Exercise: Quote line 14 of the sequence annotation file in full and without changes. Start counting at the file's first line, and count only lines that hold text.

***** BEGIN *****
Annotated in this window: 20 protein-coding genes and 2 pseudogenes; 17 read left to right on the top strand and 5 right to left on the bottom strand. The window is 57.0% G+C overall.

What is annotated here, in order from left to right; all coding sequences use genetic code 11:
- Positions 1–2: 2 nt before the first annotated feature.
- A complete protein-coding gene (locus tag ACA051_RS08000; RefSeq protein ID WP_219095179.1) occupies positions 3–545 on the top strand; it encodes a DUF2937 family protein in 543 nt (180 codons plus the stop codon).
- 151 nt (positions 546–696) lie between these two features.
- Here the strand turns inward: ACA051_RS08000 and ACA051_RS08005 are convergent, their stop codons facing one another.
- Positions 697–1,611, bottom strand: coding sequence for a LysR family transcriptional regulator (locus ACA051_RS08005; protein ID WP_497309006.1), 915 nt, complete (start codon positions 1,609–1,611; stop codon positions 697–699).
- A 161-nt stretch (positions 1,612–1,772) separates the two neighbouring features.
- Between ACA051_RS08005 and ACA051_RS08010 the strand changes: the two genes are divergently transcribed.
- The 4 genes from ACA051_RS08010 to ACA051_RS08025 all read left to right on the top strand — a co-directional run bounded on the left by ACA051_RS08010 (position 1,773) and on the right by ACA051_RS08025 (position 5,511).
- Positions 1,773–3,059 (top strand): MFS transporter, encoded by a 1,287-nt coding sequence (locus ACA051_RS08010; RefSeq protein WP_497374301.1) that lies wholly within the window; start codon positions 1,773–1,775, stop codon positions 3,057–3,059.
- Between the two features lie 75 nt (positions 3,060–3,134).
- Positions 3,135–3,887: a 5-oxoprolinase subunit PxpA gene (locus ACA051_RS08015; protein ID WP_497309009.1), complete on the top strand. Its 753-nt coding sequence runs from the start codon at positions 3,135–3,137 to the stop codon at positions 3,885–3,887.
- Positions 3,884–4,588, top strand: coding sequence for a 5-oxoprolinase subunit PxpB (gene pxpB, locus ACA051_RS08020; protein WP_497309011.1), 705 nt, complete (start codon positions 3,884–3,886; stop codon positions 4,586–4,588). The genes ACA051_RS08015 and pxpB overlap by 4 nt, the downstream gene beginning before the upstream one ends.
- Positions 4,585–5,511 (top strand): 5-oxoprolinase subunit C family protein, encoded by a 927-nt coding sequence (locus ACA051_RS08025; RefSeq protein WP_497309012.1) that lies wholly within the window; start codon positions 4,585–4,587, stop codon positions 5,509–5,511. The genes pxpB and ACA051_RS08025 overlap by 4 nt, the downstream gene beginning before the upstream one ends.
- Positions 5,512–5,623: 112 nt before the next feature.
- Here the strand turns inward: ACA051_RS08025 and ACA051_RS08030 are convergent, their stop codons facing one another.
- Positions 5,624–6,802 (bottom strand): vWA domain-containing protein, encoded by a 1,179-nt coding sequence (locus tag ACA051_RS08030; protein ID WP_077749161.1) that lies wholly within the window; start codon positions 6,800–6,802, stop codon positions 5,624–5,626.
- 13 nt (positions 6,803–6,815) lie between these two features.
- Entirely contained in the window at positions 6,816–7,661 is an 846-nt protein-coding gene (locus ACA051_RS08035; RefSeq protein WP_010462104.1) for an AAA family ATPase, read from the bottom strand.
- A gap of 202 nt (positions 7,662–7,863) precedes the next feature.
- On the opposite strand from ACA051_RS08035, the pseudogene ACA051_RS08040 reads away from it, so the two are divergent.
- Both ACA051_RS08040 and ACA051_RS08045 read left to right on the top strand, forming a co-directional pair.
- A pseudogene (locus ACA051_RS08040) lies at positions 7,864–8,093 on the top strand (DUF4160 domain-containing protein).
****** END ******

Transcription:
- Positions 3,884–4,588, top strand: coding sequence for a 5-oxoprolinase subunit PxpB (gene pxpB, locus ACA051_RS08020; protein WP_497309011.1), 705 nt, complete (start codon positions 3,884–3,886; stop codon positions 4,586–4,588). The genes ACA051_RS08015 and pxpB overlap by 4 nt, the downstream gene beginning before the upstream one ends.